A. Student Academic Responsibilities
It is expected that students will conduct themselves in an appropriate and ethical manner both in and out of the classroom. Specific rules and regulations relating to student conduct are listed in the Code of Student Conduct at: http://www.kent.edu/studentconduct/code-student-conduct.
The School of Journalism and Mass Communication adheres to the Administrative Policy Regarding Class Attendance and Class Absence as stated in the University Policy Register, Section 3-01.2.
B. Student Representation on School Committees
Faculty Advisory Committee meetings are open meetings, and student presence is welcome.
Student input will be sought by the FAC and other standing committees of the School, such as the Graduate Studies Committee and the Undergraduate Studies Committee. Students attending the meetings will not vote. Further, students will be asked to leave meetings when personnel or other confidential matters are discussed. The Graduate Studies Role and Status of Graduate Student Appointees document provides more information on graduate student involvement in School, College, and University governance.
C. Student Media Complaints
Students participating in Student Media must first take up a complaint related to Student Media with the appropriate faculty adviser. If not resolved, the matter will be referred to the Director of Student Media.
D. Student Advising/Admission to the School
Each undergraduate and graduate student shall be assigned an academic advisor with whom the student should consult regularly. Undergraduate advisors are professional advisors centered in the College of Communication and Information. Graduate students are advised by faculty in the relevant sequences, as assigned by the Graduate Coordinator.
Admission requirements for the School are outlined in the current University Catalog and should be consulted by the student.
Transfer of program credits to Kent State University from another university shall be approved by the Undergraduate Studies Coordinator and the appropriate Sequence Coordinator, working with assigned College Advisors.
E. Student Plagiarism Statement
The School of Journalism and Mass Communication deals in publishable works and educates its students for various aspects of publishing and other communications professions. Within this framework, every student must be aware of the following rules and definitions while in school or on the job:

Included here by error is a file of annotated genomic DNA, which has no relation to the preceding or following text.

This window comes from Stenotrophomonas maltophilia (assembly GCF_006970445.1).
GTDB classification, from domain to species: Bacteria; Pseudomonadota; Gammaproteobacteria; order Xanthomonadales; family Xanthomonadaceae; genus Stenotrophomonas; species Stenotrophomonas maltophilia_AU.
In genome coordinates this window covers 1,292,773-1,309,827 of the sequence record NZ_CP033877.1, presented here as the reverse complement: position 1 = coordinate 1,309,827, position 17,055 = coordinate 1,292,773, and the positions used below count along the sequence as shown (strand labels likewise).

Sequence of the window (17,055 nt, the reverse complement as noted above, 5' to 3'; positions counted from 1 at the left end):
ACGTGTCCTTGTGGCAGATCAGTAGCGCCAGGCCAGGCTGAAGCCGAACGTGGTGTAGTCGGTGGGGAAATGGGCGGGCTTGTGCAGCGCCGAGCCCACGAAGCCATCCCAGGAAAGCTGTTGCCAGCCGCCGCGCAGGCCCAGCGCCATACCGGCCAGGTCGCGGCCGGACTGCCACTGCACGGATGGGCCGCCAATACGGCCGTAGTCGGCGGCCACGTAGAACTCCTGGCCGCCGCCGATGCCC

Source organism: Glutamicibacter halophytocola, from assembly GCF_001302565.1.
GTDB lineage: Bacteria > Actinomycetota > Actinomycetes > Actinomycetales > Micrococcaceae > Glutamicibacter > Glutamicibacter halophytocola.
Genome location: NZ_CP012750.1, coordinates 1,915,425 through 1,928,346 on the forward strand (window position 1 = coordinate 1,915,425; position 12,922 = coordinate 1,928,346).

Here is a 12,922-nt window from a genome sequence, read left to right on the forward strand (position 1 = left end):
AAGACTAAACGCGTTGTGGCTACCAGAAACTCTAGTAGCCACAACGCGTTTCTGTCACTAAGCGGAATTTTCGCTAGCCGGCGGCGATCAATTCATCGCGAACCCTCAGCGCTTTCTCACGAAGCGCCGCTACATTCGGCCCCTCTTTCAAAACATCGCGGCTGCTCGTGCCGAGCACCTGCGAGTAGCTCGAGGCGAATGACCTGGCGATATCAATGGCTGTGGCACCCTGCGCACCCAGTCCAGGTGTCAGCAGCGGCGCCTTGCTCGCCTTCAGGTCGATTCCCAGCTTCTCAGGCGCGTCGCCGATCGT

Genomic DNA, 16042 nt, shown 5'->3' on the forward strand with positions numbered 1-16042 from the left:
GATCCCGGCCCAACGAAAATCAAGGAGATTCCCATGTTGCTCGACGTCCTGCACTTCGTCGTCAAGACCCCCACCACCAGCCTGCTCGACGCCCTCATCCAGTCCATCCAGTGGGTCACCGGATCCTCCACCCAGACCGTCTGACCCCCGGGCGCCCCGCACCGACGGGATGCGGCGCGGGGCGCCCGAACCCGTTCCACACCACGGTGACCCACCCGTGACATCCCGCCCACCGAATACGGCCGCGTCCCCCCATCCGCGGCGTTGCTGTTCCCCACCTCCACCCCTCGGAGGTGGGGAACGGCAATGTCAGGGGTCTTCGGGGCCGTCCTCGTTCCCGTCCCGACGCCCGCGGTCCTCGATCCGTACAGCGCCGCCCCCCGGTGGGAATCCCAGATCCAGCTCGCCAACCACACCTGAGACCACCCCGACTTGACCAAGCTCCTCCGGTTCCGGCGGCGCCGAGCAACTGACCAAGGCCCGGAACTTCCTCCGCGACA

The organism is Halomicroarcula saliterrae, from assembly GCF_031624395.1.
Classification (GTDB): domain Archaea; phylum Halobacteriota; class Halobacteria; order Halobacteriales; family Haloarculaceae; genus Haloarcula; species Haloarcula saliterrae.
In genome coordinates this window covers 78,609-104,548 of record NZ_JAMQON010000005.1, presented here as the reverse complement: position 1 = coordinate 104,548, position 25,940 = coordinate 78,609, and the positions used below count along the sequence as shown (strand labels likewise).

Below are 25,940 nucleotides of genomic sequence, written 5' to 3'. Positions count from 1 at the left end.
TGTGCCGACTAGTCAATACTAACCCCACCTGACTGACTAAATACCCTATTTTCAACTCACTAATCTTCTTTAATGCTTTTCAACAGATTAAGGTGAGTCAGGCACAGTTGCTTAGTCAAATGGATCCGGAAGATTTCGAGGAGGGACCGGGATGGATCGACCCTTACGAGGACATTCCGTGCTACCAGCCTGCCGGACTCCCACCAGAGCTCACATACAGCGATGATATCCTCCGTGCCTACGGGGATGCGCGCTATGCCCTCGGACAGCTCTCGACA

Fabrication is, in phrasing first used by the Columbia University Graduate School of Journalism, the cardinal sin. Faking quotations, faking “facts,” reporting things that did not happen, are not only reprehensible but also could be actionable in court.
Plagiarizing, as defined by Webster, is “to steal and pass off as one’s own the ideas or words of another.” It is unethical and, in cases involving creative work, usually illegal. One of the worst sins a communications practitioner may commit is to plagiarize the work of another – to steal his/her words, thought, or outline and pass them off as his/her own.
Cheating includes the submission of work in which you have received material and substantive assistance from others, or copied the work of others, when the assignment was intended to be completed by you alone. Unless specifically designated as a group project, all assignments for this course are intended to be the result of your individual efforts. Duplicating work is defined as submitting the same work to more than one instructor (or publication) without the prior knowledge and agreement of both.
Violation of the University’s academic cheating and plagiarism policy while in school is grounds for reviewing status in the School of Journalism and Mass Communication. In addition to outcomes from the academic hearing panel process, if a student is found responsible for violating University policy, the School may take administrative actions including but not limited to: written warning, academic course adjustments (such as moving a student to another section or allowing for online completion of a normally seated course, among other possibilities), and/or removal from the School of Journalism and Mass Communication.
Please refer to Kent State University’s policy regarding cheating and plagiarism in the University Policy Register, Section 3-01.8.